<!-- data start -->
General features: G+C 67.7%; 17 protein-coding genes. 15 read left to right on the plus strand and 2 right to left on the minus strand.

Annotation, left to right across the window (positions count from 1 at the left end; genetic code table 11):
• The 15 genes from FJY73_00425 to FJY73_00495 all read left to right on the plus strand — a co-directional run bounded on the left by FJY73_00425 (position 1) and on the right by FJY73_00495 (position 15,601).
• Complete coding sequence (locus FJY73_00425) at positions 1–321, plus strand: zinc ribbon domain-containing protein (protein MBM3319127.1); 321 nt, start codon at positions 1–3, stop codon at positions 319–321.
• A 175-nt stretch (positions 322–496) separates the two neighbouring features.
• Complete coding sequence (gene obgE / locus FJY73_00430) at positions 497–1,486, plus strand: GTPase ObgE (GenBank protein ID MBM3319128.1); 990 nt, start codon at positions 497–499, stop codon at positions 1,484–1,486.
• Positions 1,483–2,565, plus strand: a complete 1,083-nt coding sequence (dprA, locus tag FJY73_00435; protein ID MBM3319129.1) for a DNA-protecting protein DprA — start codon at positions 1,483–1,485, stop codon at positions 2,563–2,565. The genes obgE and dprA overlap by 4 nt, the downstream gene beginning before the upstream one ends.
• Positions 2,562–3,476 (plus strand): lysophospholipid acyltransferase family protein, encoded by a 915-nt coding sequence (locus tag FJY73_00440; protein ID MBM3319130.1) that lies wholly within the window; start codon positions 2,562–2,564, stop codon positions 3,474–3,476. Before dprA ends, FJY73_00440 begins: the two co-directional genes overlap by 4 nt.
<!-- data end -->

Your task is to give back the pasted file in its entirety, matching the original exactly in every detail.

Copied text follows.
General features: G+C 67.7%; 17 protein-coding genes. 15 read left to right on the plus strand and 2 right to left on the minus strand.

Annotation, left to right across the window (positions count from 1 at the left end; genetic code table 11):
• The 15 genes from FJY73_00425 to FJY73_00495 all read left to right on the plus strand — a co-directional run bounded on the left by FJY73_00425 (position 1) and on the right by FJY73_00495 (position 15,601).
• Complete coding sequence (locus FJY73_00425) at positions 1–321, plus strand: zinc ribbon domain-containing protein (protein MBM3319127.1); 321 nt, start codon at positions 1–3, stop codon at positions 319–321.
• A 175-nt stretch (positions 322–496) separates the two neighbouring features.
• Complete coding sequence (gene obgE / locus FJY73_00430) at positions 497–1,486, plus strand: GTPase ObgE (GenBank protein ID MBM3319128.1); 990 nt, start codon at positions 497–499, stop codon at positions 1,484–1,486.
• Positions 1,483–2,565, plus strand: a complete 1,083-nt coding sequence (dprA, locus tag FJY73_00435; protein ID MBM3319129.1) for a DNA-protecting protein DprA — start codon at positions 1,483–1,485, stop codon at positions 2,563–2,565. The genes obgE and dprA overlap by 4 nt, the downstream gene beginning before the upstream one ends.
• Positions 2,562–3,476 (plus strand): lysophospholipid acyltransferase family protein, encoded by a 915-nt coding sequence (locus tag FJY73_00440; protein ID MBM3319130.1) that lies wholly within the window; start codon positions 2,562–2,564, stop codon positions 3,474–3,476. Before dprA ends, FJY73_00440 begins: the two co-directional genes overlap by 4 nt.